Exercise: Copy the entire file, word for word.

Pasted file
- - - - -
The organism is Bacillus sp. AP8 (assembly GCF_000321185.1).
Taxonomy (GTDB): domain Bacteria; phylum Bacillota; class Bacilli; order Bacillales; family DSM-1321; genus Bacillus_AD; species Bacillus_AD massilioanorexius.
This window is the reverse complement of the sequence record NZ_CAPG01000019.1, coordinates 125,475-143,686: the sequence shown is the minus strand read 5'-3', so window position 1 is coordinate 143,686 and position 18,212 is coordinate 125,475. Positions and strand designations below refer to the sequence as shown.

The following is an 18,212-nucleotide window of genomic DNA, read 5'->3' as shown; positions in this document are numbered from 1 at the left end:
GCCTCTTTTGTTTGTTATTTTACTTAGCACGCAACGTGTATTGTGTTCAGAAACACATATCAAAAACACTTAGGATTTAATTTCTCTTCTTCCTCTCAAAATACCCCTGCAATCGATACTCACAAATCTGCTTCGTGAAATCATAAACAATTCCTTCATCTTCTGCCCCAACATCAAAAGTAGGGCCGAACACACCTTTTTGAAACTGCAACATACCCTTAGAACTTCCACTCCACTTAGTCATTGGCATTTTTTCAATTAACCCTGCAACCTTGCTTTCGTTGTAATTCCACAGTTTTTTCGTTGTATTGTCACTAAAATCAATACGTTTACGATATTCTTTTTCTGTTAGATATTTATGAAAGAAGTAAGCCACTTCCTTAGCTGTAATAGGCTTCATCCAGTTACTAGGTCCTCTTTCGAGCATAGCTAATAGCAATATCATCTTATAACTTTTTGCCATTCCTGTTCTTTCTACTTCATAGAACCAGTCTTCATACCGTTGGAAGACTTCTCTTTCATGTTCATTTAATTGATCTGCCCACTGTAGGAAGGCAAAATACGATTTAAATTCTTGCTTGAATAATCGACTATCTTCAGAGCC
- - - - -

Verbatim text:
The organism is Bacillus sp. AP8 (assembly GCF_000321185.1).
Taxonomy (GTDB): domain Bacteria; phylum Bacillota; class Bacilli; order Bacillales; family DSM-1321; genus Bacillus_AD; species Bacillus_AD massilioanorexius.
This window is the reverse complement of the sequence record NZ_CAPG01000019.1, coordinates 125,475-143,686: the sequence shown is the minus strand read 5'-3', so window position 1 is coordinate 143,686 and position 18,212 is coordinate 125,475. Positions and strand designations below refer to the sequence as shown.

The following is an 18,212-nucleotide window of genomic DNA, read 5'->3' as shown; positions in this document are numbered from 1 at the left end:
GCCTCTTTTGTTTGTTATTTTACTTAGCACGCAACGTGTATTGTGTTCAGAAACACATATCAAAAACACTTAGGATTTAATTTCTCTTCTTCCTCTCAAAATACCCCTGCAATCGATACTCACAAATCTGCTTCGTGAAATCATAAACAATTCCTTCATCTTCTGCCCCAACATCAAAAGTAGGGCCGAACACACCTTTTTGAAACTGCAACATACCCTTAGAACTTCCACTCCACTTAGTCATTGGCATTTTTTCAATTAACCCTGCAACCTTGCTTTCGTTGTAATTCCACAGTTTTTTCGTTGTATTGTCACTAAAATCAATACGTTTACGATATTCTTTTTCTGTTAGATATTTATGAAAGAAGTAAGCCACTTCCTTAGCTGTAATAGGCTTCATCCAGTTACTAGGTCCTCTTTCGAGCATAGCTAATAGCAATATCATCTTATAACTTTTTGCCATTCCTGTTCTTTCTACTTCATAGAACCAGTCTTCATACCGTTGGAAGACTTCTCTTTCATGTTCATTTAATTGATCTGCCCACTGTAGGAAGGCAAAATACGATTTAAATTCTTGCTTGAATAATCGACTATCTTCAGAGCC